Linnaceus admired the beauty of this flower greatly and aptly named it Amaryllis belladonna. Amaryllis is derived from the Greek Amarullis, a beautiful shepherdess mentioned in the classics, while belladonna means ‘beautiful lady’ in Italian.
‘Our’ Amaryllis must not be confused with Hippeastrum which is American by origin. One of the differences between the two species is the capsule in Hippeastrum contains numerous flat, winged seeds, whereas that of Amaryllis contains a few large globose seeds.
Amaryllis belladonna has been cultivated in Europe since the first half of the 17th century. It was illustrated by the Jesuit priest G.B. Ferrari under the phrase name Narcissus indicus liliaceus diluto colore purpurascens , which means the Narcissus from a Dutch East Indiaman with funnel-shaped, pale red flowers. It is unknown who collected the first bulbs which were taken to Europe, but there is no doubt as to their origin.
There are several outcrops of these regal flowers in Knysna. One is totally unaware of their existence untill the magnificent flowers appear in mid March. The leaves, seven to nine, appear after the onset of the winter rains, they die back in early summer and the flowering stem is produced in autumn, pushing its way quite suddenly through the earth, with the buds protected by two large reddish triangular bracts. The solid flattened stem bears an umbel of five to ten flowers, very pale creamy pink, deepening to radiant rose in colour and with a sweet fruity scent.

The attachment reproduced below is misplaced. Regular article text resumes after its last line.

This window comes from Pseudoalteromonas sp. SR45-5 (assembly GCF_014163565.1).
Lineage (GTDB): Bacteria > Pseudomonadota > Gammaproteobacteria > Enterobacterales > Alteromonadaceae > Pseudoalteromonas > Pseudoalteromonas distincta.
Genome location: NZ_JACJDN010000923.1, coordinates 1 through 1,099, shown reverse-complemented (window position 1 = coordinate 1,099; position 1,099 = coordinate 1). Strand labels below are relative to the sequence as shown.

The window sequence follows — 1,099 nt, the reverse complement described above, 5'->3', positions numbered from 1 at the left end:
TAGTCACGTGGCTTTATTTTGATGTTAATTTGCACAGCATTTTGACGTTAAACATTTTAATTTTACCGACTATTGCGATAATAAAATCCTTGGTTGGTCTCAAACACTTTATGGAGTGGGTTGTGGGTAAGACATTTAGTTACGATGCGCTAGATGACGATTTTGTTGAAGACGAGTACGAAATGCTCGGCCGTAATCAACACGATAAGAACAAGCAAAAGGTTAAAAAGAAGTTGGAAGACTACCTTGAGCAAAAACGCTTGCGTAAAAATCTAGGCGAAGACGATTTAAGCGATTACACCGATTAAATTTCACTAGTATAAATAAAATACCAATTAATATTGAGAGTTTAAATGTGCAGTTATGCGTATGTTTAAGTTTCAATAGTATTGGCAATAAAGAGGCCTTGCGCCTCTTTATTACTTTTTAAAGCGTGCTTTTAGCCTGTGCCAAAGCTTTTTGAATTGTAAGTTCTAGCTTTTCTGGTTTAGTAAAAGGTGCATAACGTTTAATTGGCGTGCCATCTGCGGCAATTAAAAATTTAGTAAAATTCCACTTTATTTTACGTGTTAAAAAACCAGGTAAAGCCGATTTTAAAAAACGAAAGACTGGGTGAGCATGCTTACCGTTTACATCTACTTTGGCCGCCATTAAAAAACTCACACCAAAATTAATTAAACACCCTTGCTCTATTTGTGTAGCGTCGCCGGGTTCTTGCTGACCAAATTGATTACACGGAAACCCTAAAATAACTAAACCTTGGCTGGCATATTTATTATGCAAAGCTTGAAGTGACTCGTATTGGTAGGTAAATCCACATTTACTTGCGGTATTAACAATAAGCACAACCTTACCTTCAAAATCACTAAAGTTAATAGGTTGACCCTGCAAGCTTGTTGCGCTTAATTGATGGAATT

Amaryllis belladonna occurs naturally only in the south-west Cape, from Clanwilliam to Riversdale, but it also appears as an escape in the Tsitsikamma area, especially where there have been previous settlements. It is usually found on bushy slopes in full sun or part shade, but it blooms best in the open and often provides a wonderful spectacle after a bush fire, which seems to stimulate blooming.
The cultivation of Amaryllis belladonna requires very little attention. Amaryllis belladonna can be grown from seed. The soft fleshy white to pink seed, which ripen in late March should be planted when fresh. Dispersal of seed in winter is normally by wind. In South Africa, seed dispersal is timed to coincide with the first winter rains in late March and April. Germination can occur in two weeks, but seedlings require three to six years or longer to flower.
During the dormant period, or during flowering, large clumps of bulbs can be divided or new bulbs planted. The bulbs should be planted with their necks at or just above soil level. The bulb requires no supplemental water in mediterranean climates. They can also be grown in large pots using a very porous soil mix.
There is still some mystery as to what pollinates the large, showy and fragrant flowers of Amaryllis belladonna. Rudolf Marloth, a famous amateur botanist, believed that the belladonna lily was being pollinated by a hawk moth. It was also noticed that large carpenter bees visited the flowers during the day. On the Cape Peninsula, at least, it seems that bees are the main pollinators of the Amaryllis belladonna. The bulb is often attacked by a highly destructive black and yellow striped caterpillar called lily borer.
Caution: The bulb is extremely poisonous, the active principle being lycorine which affects the heart.